The moratorium on fracking was put in place in November 2019 by Boris Johnson’s government after multiple earth tremors were experienced in Lancashire near the active fracking site in Preston New Road. The greatest tremor at the site, which triggered the ban, had a recorded magnitude of 2.9 on the Richter scale.
In its 2019 election manifesto, the Conservative Party said it would not support fracking “unless the science shows categorically that it can be done safely”. However, the moratorium on shale gas production, or hydraulic fracturing, was formally lifted on 22 September this year, after being mooted by Truss in her first speech to the commons as prime minister.
According to the Guardian, the leader of Fylde Council, Karen Buckley, introduced an amended motion on Wednesday night that called on the government to “set out how local consent will be ascertained” in the case of fracking and to “demonstrate the manifesto commitment of 2019”. All 40 councillors who attended the meeting voted for the motion.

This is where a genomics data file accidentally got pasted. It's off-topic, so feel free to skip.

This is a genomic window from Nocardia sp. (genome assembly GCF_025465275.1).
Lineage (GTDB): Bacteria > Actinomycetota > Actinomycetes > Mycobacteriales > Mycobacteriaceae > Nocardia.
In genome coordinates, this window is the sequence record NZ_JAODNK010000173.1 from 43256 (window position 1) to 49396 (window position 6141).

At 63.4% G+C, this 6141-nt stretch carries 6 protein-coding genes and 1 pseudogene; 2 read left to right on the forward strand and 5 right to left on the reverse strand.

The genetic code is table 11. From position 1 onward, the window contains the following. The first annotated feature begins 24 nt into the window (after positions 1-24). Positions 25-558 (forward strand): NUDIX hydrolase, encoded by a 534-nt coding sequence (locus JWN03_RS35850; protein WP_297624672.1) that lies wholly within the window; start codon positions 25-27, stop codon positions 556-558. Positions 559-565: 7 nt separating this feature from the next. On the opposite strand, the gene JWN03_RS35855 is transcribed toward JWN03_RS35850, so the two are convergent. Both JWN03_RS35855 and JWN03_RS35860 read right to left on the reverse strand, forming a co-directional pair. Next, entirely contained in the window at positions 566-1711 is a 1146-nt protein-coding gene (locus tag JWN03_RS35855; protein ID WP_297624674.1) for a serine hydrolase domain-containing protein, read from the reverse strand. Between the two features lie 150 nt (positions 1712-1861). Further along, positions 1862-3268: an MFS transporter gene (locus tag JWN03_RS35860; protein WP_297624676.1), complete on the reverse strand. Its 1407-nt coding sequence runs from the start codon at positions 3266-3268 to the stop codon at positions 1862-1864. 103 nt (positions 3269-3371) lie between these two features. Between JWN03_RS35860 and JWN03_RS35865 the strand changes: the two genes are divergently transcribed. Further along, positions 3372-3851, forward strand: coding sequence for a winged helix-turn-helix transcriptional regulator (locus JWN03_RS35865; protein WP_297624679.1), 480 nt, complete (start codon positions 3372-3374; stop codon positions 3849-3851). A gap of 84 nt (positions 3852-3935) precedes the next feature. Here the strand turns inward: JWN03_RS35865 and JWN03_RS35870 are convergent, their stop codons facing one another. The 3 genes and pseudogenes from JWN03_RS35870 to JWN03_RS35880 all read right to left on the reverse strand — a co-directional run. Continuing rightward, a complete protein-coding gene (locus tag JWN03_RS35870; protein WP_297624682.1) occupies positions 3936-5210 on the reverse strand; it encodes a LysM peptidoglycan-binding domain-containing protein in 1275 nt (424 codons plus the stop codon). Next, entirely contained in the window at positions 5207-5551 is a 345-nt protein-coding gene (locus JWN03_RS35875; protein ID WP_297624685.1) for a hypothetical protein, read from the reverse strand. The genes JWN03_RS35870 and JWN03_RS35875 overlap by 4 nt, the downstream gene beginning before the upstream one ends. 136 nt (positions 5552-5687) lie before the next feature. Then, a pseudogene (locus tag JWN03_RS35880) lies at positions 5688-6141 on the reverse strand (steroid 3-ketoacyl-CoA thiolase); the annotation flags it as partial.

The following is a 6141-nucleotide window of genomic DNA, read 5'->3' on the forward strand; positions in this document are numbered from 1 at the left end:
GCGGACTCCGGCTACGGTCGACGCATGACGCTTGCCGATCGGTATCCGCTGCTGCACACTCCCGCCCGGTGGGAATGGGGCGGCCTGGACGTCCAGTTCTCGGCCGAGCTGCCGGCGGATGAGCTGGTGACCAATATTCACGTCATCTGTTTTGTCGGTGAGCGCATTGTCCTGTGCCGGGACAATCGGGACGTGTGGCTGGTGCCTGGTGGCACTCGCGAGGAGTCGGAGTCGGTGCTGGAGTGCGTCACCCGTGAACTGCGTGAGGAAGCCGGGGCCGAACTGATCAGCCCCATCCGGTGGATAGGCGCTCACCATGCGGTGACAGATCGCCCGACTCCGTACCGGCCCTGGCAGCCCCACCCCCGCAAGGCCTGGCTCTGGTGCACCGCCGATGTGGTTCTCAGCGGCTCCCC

Speaking at the debate before the motion was tabled, councillor Paul Hayhurst dismissed an idea that the government could try to buy residents’ support with one-off payments, according to the Guardian, and claimed proximity to a fracking site “blights” house prices.
He said that giving locals a lump sum of £1,000 to have fracking in their area, as has been proposed, “would really be like turkeys voting for Christmas” and said that “it will cost you £50,000 when you try to sell your houses”, the newspaper wrote.
Another councillor, Matthew Lee, was reported to have said that he conducted an online survey last week to canvas residents’ views and got “many hundreds of responses which found that 85% of locals are against fracking”.
Reader in geochemistry at the University of Edinburgh, Dr Stuart Gilfillan, and petroleum geologist Professor Richard Davies, told ENDS that the science on fracking has not changed since 2019. Both referenced the British Geological Survey’s (BGS) peer-reviewed report which concluded that predicting both the occurrence and size of large earthquakes remains a “scientific challenge”.